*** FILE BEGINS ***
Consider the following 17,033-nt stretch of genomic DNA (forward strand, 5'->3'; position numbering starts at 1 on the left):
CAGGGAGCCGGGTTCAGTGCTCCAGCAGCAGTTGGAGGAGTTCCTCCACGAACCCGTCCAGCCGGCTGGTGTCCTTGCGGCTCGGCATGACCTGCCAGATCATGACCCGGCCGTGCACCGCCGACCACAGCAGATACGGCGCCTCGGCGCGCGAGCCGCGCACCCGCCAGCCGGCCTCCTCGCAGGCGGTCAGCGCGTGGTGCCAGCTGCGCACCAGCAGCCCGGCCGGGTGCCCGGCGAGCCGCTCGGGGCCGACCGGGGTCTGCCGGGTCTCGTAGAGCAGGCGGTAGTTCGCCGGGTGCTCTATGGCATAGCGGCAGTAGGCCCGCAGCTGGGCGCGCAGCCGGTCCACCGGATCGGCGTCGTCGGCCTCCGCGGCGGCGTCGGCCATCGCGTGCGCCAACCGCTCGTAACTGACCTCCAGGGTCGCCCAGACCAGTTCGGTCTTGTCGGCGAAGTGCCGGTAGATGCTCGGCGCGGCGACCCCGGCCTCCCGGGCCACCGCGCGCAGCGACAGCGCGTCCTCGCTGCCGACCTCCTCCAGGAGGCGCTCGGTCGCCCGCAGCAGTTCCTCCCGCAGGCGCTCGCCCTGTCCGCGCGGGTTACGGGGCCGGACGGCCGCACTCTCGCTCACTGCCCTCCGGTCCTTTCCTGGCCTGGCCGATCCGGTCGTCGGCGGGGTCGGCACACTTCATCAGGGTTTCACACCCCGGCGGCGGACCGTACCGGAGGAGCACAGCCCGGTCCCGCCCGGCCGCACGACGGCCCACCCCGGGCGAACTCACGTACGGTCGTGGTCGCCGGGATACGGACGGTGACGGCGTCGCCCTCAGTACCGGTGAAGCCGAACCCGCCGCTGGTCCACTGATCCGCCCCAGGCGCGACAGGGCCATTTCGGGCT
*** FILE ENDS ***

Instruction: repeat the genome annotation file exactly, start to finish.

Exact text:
Consider the following 17,033-nt stretch of genomic DNA (forward strand, 5'->3'; position numbering starts at 1 on the left):
CAGGGAGCCGGGTTCAGTGCTCCAGCAGCAGTTGGAGGAGTTCCTCCACGAACCCGTCCAGCCGGCTGGTGTCCTTGCGGCTCGGCATGACCTGCCAGATCATGACCCGGCCGTGCACCGCCGACCACAGCAGATACGGCGCCTCGGCGCGCGAGCCGCGCACCCGCCAGCCGGCCTCCTCGCAGGCGGTCAGCGCGTGGTGCCAGCTGCGCACCAGCAGCCCGGCCGGGTGCCCGGCGAGCCGCTCGGGGCCGACCGGGGTCTGCCGGGTCTCGTAGAGCAGGCGGTAGTTCGCCGGGTGCTCTATGGCATAGCGGCAGTAGGCCCGCAGCTGGGCGCGCAGCCGGTCCACCGGATCGGCGTCGTCGGCCTCCGCGGCGGCGTCGGCCATCGCGTGCGCCAACCGCTCGTAACTGACCTCCAGGGTCGCCCAGACCAGTTCGGTCTTGTCGGCGAAGTGCCGGTAGATGCTCGGCGCGGCGACCCCGGCCTCCCGGGCCACCGCGCGCAGCGACAGCGCGTCCTCGCTGCCGACCTCCTCCAGGAGGCGCTCGGTCGCCCGCAGCAGTTCCTCCCGCAGGCGCTCGCCCTGTCCGCGCGGGTTACGGGGCCGGACGGCCGCACTCTCGCTCACTGCCCTCCGGTCCTTTCCTGGCCTGGCCGATCCGGTCGTCGGCGGGGTCGGCACACTTCATCAGGGTTTCACACCCCGGCGGCGGACCGTACCGGAGGAGCACAGCCCGGTCCCGCCCGGCCGCACGACGGCCCACCCCGGGCGAACTCACGTACGGTCGTGGTCGCCGGGATACGGACGGTGACGGCGTCGCCCTCAGTACCGGTGAAGCCGAACCCGCCGCTGGTCCACTGATCCGCCCCAGGCGCGACAGGGCCATTTCGGGCT